Updated: Sep 5
Fibe is a sustainable alternative to traditional textiles such as cotton and polyester. By collecting and processing potato harvest waste, they can create a textile that is affordable, scalable and can retrofit with existing manufacturing processes.
They use zero-waste biological and mechanical processes to convert potato harvest waste into eco-textiles. . To produce textile fibres, they use a biological process to break fibres away from the woody material in potato stems. Unlike other fibre extraction processes,thier only byproduct is a nutrient-rich fertiliser. The fibres can be fully removed using mechanical separation, which can then be retrofitted with standard machinery in textile mills to produce Fibe woven fabrics.
2. Fly Farm
FlyFarm specialises in upcycling organic waste by harnessing the power of insects – the natural converters of organic waste in nature. They are able to process a wide variety of food waste and by-products coming from agriculture and food processing.
By using waste from breweries, soya waste and vegetable waste as food for larvae stocks. They upcycle the useful proteins in organic waste streams into insect protein for animal feed and do so with negative emissions.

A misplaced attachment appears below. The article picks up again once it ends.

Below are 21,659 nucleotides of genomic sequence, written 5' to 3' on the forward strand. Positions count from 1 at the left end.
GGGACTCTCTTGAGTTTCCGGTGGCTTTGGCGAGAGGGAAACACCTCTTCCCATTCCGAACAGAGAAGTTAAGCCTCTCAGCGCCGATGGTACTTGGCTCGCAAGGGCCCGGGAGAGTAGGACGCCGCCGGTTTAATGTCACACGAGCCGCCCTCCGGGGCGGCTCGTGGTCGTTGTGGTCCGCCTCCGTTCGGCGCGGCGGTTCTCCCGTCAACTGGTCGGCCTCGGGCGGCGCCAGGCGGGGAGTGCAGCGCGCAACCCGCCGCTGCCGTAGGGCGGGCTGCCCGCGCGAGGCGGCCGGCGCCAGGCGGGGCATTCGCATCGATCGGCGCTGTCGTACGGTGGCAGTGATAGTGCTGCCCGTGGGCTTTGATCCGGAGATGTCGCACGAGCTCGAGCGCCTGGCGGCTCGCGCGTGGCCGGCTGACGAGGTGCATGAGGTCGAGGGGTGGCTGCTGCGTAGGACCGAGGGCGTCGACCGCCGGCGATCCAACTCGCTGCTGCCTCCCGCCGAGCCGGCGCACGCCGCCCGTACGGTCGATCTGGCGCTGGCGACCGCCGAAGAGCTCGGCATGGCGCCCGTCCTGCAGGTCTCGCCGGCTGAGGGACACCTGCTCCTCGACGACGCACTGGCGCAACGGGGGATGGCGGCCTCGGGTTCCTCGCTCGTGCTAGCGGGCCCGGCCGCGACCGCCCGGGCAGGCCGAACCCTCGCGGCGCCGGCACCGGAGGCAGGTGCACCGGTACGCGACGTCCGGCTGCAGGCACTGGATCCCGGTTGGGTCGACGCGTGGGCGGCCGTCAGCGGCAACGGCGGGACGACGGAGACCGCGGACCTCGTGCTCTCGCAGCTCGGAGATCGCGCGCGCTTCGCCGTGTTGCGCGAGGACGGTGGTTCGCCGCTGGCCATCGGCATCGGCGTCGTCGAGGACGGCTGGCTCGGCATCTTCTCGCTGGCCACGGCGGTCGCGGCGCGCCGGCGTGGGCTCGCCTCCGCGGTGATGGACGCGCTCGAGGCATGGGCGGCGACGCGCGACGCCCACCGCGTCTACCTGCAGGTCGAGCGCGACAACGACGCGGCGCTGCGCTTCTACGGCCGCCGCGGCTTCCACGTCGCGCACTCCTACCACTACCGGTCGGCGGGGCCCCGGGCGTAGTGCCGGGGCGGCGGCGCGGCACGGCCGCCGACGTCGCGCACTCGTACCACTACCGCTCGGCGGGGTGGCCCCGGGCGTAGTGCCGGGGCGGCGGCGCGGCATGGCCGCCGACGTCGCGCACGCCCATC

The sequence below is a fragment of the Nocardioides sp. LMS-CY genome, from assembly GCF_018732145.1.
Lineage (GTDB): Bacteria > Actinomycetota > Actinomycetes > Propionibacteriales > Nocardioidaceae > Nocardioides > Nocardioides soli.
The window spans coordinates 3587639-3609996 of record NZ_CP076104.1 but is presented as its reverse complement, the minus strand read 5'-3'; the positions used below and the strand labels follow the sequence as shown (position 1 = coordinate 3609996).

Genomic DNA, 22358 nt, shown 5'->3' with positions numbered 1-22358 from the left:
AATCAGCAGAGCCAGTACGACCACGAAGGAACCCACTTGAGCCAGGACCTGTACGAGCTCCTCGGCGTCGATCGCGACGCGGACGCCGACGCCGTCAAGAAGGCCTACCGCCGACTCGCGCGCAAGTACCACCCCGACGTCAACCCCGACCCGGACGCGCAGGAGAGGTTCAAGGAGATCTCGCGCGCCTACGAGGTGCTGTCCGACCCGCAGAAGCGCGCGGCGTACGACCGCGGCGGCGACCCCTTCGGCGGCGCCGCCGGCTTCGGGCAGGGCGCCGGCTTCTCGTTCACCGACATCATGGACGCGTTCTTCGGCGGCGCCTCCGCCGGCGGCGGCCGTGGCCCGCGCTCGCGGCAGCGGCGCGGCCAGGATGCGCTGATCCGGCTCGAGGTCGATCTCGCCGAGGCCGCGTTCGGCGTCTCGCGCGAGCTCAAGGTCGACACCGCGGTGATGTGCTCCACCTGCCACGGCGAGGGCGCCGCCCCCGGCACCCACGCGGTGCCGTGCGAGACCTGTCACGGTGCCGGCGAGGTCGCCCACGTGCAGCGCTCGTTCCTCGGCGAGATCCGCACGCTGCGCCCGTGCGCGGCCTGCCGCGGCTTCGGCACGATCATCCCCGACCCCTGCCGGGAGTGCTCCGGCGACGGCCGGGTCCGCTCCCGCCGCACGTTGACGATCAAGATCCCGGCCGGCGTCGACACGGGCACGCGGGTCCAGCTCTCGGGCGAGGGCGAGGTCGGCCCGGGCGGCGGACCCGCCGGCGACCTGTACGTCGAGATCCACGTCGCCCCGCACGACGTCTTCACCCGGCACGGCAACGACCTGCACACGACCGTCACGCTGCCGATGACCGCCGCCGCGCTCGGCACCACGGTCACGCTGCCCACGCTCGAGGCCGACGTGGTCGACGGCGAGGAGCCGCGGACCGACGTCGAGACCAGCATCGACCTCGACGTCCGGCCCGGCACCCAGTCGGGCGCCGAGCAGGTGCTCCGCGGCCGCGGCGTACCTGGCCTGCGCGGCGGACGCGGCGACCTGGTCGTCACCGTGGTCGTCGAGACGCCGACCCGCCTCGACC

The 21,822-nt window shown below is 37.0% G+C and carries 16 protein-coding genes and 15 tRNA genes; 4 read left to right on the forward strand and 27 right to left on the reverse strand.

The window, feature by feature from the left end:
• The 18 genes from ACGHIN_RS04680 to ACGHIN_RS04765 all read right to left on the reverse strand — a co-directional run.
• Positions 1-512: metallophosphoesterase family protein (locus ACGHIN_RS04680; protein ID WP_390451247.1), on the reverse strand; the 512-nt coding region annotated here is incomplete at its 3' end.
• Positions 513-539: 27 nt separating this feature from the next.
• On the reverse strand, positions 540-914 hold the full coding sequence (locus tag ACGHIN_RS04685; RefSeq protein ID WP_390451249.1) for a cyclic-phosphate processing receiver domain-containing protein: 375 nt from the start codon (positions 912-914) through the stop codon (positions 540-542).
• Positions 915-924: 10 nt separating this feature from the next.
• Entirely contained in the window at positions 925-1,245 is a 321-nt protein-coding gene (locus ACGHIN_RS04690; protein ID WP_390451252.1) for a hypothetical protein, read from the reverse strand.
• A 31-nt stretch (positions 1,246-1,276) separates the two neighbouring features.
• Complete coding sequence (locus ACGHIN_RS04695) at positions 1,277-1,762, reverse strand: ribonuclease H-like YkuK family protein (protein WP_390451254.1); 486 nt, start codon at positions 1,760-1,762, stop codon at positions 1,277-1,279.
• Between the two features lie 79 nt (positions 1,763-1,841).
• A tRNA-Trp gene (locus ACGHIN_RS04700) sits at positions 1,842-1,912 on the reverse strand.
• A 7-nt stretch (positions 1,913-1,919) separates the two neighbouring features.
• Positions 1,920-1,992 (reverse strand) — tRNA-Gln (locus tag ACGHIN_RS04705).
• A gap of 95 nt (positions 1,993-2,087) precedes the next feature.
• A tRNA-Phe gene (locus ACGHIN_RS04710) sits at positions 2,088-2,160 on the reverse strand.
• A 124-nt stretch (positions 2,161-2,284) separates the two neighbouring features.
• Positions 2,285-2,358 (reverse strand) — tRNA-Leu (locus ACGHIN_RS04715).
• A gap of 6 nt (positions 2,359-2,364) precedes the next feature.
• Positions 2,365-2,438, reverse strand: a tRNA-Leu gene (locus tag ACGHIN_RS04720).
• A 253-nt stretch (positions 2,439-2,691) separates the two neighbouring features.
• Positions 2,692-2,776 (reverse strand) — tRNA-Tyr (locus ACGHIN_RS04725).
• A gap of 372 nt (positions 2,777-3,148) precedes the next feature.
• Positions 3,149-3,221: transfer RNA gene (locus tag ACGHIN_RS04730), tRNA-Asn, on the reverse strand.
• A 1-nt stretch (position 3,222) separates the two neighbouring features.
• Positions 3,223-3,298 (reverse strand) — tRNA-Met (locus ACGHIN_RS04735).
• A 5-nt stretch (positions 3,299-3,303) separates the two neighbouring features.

Bio-Bean is a UK-based biotech start-up that has industrialised the process of recycling used coffee grounds into advanced biofuels. The company was formed in 2013 by Arthur Kay, who began researching whether coffee could be used to create biomass pellets after he noticed a film of oil forming on top of a cold cup of coffee.
Bio-Bean works with existing supply chains to collect and aggregate tonnes of coffee ground wastes generated by coffee factories, cafés, transport hubs and offices. This waste is then recycled into biomass pellets, which can be used to heat buildings.
Ottan Studio has made a name for itself by converting food and garden waste into bio-composite material from which it makes furniture, decorative items, and wall panelling. Interior design items are commonly produced with wood and other raw materials, but the founder of this Turkey-based startup, Ayse Yilmaz, saw the marvellous potential of biological waste as raw material and came up with an innovative process to upcycle tons of discarded fruit peels, nutshells, and leaves and manufacture them into high-quality products.
Founded in late 2019 by Australian duo Veronica Fil and award-winning chef Shaun Quade, the company has rapidly gained the attention of larger grocery retailers due to its unique ingredients and novel fermentation process, which harnesses the functional proteins and fats contained in hemp and enables Grounded Foods to achieve textures that closely replicate that of dairy cheese.
Unlike nut- or coconut oil-based alternatives, Grounded® cheeses are primarily made from hemp seed and imperfect cauliflower and are designed to recreate the sensory experience of eating traditional dairy cheese — appealing to the growing number of flexitarian consumers who want healthier, more sustainable plant-based options without compromising on taste.